At this point, your IPv6 network is ready. All clients on your network that are IPv6 capable should automatically assign themselves an IPv6 address and be ready to go. For Debian clients, all you need is IPv6 support in your kernel; you do not need to do anything on them at all.


Revisions


  • Added a note about performance (1/19/2003 7PM). Suggested by Jeroen Massar.

  • Adjusted netmasks and router subnet (1/20). Suggested by Jeroen Massar.

  • Added ttl 64 (1/20). Adapted from a suggested from Thomas Habets.

  • Corrected sit0 to read sit1

Categories: Linux

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Comments Feed13 Comments

  1. Anonymous

    “If this works, add sit0 to the auto line in /etc/network/interfaces.”

    Do you mean sit1?

    Reply

  2. Anonymous

    Yes i think so, sit1

    incontri

    Reply

    jgoerzen Reply:

    Yes, you are both correct. I’ve fixed it in the article.

    Reply

  3. Sigitas

    > /etc/network/interfaces
    > [skip]
    > local 10.20.30.40
    > [skip]
    > The local line contains your local IP address.

    well.. but 10.20.30.40 is used as an external ip address in this example (although 10.*.*.* address space is reserved for internal networks). So, given all that, I am rather confused what should be entered in that “local” line?

    Reply

    jgoerzen Reply:

    You’re right, it should be a public IP address… I didn’t want to use a real public IP address for this example.

    Reply

  4. AnonymousCoward

    what is this 192.88.99.1 address?

    Reply

    jgoerzen Reply:

    That is the anycast IP address that results in the nearest IPv4-to-IPv6 gateway.

    Reply

  5. Pedro Neto

    Very cool, but I have some questions:

    Why that number ‘2’ at the end of the generated IPv6? Could be another number?

    Why ttl is configured to ’64’? any especial motivation?

    What means “endpoint any”?

    thanks

    Reply

    Timothy Reply:

    endpoint any means it will go to any ipv4 address (think default gateway for ipv4 or routed to 0.0.0.0/0

    Reply

  6. Anonymous

    How can I configure my eth0 to work with ipv6 when using dhcp?

    Reply

  7. Zarrar

    I installed radvd using apt-get install radvd on my debian machine but the /etc/radvd.conf is missing.
    Am i supposed to create it myself or it is created automatically durign radvd package installation?
    please help

    Reply

    jgoerzen Reply:

    You’ll need to create it yourself. I believe there is a manpage for that.

    Reply

  8. volter

    Help about create a lab ipv6 networking…please
    I am just a newer to study Linux for IPV6,and I have referenced Ipv6+linux’s howto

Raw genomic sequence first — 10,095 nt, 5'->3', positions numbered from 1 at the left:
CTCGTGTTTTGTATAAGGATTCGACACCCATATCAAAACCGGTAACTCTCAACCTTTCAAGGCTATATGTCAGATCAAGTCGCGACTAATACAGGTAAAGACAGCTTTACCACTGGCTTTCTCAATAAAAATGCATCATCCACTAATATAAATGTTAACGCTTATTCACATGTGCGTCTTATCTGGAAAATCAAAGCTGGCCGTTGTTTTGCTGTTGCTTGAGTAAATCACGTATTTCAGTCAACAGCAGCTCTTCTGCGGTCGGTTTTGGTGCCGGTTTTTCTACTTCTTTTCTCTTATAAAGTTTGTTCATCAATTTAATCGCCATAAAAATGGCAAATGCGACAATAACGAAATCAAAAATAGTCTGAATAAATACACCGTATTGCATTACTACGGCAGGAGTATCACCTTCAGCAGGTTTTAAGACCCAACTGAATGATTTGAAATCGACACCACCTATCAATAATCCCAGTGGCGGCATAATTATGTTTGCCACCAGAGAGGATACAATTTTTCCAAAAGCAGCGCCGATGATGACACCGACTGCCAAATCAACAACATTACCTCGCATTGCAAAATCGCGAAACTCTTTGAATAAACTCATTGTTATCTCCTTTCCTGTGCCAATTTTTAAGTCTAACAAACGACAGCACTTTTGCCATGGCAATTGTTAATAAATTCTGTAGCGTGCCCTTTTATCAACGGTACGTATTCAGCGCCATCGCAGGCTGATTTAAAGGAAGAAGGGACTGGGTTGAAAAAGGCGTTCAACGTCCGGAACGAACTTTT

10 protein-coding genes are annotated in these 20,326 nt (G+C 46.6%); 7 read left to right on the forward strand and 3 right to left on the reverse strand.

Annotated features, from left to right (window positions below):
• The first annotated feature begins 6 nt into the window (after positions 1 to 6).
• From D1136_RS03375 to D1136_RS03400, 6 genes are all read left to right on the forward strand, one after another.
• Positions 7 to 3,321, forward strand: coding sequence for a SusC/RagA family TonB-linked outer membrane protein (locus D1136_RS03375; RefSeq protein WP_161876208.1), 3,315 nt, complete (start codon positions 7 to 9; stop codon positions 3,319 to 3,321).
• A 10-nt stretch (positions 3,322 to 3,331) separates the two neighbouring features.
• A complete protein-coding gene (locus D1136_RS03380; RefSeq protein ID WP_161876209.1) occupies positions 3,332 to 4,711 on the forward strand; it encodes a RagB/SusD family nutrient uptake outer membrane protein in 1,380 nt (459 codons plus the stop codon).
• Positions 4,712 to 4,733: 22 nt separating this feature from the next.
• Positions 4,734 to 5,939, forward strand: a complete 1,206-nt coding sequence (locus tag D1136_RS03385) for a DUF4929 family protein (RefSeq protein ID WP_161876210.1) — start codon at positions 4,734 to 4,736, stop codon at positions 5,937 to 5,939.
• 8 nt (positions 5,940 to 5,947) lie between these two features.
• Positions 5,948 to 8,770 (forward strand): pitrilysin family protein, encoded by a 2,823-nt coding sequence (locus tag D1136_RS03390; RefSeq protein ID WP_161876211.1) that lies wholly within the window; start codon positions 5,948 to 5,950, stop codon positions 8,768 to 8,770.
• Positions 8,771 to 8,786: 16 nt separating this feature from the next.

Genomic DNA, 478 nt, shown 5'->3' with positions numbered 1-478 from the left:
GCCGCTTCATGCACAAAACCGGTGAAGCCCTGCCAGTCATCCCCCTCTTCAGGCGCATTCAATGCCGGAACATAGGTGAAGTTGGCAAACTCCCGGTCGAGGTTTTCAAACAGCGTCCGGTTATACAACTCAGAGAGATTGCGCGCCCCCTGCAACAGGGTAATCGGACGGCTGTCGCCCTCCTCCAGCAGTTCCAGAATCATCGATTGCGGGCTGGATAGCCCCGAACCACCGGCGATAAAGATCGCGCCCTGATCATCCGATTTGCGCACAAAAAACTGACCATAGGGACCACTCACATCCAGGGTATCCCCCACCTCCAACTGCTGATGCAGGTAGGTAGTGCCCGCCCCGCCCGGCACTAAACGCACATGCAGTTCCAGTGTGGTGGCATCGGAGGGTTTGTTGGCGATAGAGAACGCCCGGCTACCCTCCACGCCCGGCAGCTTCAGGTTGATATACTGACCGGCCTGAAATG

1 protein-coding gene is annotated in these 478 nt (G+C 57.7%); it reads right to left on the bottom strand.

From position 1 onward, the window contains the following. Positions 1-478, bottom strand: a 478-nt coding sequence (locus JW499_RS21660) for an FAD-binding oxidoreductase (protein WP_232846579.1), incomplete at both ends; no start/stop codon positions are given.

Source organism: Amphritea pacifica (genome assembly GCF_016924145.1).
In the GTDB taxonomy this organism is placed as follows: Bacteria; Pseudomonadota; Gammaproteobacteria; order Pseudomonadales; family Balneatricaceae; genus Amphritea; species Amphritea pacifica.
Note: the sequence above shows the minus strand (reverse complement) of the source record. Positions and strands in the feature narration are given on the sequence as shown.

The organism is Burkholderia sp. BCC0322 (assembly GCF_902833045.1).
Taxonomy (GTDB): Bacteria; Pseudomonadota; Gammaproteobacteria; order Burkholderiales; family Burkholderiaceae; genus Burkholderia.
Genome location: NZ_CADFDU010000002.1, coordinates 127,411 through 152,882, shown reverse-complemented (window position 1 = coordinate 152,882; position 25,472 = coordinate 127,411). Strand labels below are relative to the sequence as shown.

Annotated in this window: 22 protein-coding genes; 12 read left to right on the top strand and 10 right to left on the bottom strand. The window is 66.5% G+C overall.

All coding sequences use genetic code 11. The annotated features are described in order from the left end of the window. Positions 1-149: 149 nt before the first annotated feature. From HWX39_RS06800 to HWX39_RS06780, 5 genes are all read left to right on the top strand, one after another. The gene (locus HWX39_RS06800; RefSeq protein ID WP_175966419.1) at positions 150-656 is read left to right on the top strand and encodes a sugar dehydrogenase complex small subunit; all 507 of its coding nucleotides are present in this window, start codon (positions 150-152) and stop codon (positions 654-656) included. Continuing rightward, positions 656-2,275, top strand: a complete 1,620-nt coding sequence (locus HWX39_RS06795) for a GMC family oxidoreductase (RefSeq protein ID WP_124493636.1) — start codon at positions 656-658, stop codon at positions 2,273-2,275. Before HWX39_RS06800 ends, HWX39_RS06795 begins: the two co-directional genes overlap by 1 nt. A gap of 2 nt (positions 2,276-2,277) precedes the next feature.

and i got a similiar problem when i tried to form an experimental ipv6 web,could you help me?
    And my problem is as follow:
    there are two ipv6 websites isolated by one ipv4 web ,and i want to enable both ends ipb6 web can visit each other,and the whole web is simulated by five pc ,each with two network cards, the physical topological struct is formed as :
    A[eth0,eth1]–B[eth0,eth1]–C[eth0,eth1]–D[eth0,eth1]–E[eth0,eth1]
    A:
    eth0:Not used at present
    eth1:202.192.1.1 2002:cac0:0102:1::3/64
    B:
    eth0:202.192.1.2 2002:cac0:0102:1::2/64
    eth1:202.192.2.2 —-tun6to4 2002:cac0:0102:1::1/64
    C:
    eth0:202.192.2.3
    eth1:202.192.3.3
    D:
    eth0:202.192.3.4 —-tun6to4 2002:cac0:0404:1::1/64
    eth1:202.192.4.4 2002:cac0:0404:1::2/64
    E:
    eth0:202.192.4.5 2002:cac0:0404:1::3/64
    eth1:Not used at present
    and i have configed the web to make all the nodes can connect with each other as ipv4 network first, then i created a tunnel between B:eth0 and D:eth1,I wanted to ues them as tunnel server,my operating system is redhat 9.0,and my operration is as following:
    B:eth0
    >ip tunnel add tun6to4 mode sit ttl 254 remote 202.192.4.4 local 202.192.1.2
    >ip link set dev tun6to4 up
    >ip addr add 2002:cac0:0102:1::1/16 dev tun6to4
    >ip route add 2002::/16 dev tun6to4

    D:eth1
    >ip tunnel add tun6to4 mode sit ttl 254 remote 202.192.1.2 local 202.192.4.4
    >ip link set dev tun6to4 up
    >ip addr add 2002:cac0:0404:1::1/16 dev tun6to4
    >ip route add 2002::/16 dev tun6to4

    and these two ends can connect smoothly with each other with ipv6 address

    then, i created bidirectional tunnels between A:eth1 and B:eth0 ,between D:eth! and E:eth0 and each created tunnel’s end can connect with the other, but i A could not visit D and E,E could not visit A and B, and i have been at a loss at this focus, please help me,Thanks!

    Reply